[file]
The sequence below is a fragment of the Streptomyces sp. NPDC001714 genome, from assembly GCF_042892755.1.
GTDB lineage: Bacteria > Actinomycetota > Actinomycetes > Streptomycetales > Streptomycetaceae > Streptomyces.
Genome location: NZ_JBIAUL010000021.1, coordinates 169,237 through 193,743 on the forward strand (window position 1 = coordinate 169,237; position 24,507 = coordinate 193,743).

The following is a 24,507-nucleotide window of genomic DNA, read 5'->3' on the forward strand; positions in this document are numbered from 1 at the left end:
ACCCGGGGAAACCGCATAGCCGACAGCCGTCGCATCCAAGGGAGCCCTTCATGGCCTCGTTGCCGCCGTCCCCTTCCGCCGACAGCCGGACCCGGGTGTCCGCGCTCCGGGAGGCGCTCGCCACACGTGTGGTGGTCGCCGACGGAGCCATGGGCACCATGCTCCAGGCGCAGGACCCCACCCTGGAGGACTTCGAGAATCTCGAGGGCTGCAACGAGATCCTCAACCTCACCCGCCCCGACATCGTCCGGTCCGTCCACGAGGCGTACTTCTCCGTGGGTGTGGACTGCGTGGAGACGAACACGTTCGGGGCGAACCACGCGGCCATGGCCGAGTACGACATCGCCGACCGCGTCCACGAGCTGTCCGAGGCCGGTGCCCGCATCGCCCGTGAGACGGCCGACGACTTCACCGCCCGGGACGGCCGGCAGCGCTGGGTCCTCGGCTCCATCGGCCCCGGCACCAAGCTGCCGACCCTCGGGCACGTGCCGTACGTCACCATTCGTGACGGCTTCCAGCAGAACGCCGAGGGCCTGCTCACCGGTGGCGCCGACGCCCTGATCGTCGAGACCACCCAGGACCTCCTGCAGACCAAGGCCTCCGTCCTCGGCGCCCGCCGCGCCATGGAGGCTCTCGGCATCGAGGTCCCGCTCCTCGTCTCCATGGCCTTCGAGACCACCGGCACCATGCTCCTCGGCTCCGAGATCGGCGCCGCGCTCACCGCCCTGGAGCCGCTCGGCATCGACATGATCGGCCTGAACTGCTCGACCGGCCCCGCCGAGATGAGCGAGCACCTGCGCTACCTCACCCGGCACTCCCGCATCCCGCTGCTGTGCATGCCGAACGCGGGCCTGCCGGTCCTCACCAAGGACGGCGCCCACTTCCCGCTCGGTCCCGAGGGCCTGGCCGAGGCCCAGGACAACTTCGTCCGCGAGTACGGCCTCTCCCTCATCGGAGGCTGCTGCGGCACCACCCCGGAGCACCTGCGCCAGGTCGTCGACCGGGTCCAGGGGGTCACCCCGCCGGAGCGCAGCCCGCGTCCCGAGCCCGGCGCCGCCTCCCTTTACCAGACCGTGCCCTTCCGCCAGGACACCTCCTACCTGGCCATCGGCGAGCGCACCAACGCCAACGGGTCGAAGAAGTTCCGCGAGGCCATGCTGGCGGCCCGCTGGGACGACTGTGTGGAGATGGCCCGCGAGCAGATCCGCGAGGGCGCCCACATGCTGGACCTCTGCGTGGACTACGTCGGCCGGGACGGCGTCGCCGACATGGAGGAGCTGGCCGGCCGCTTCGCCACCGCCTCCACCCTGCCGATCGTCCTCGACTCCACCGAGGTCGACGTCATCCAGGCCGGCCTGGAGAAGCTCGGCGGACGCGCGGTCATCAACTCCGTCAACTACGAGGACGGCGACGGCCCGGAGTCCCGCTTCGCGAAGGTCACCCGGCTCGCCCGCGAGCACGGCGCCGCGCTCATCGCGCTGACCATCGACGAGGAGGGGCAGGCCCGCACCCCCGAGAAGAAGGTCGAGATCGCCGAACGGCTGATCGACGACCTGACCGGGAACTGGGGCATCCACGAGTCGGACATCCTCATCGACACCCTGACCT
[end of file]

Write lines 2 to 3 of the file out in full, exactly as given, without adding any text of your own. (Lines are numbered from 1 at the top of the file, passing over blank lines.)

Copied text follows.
GTDB lineage: Bacteria > Actinomycetota > Actinomycetes > Streptomycetales > Streptomycetaceae > Streptomyces.
Genome location: NZ_JBIAUL010000021.1, coordinates 169,237 through 193,743 on the forward strand (window position 1 = coordinate 169,237; position 24,507 = coordinate 193,743).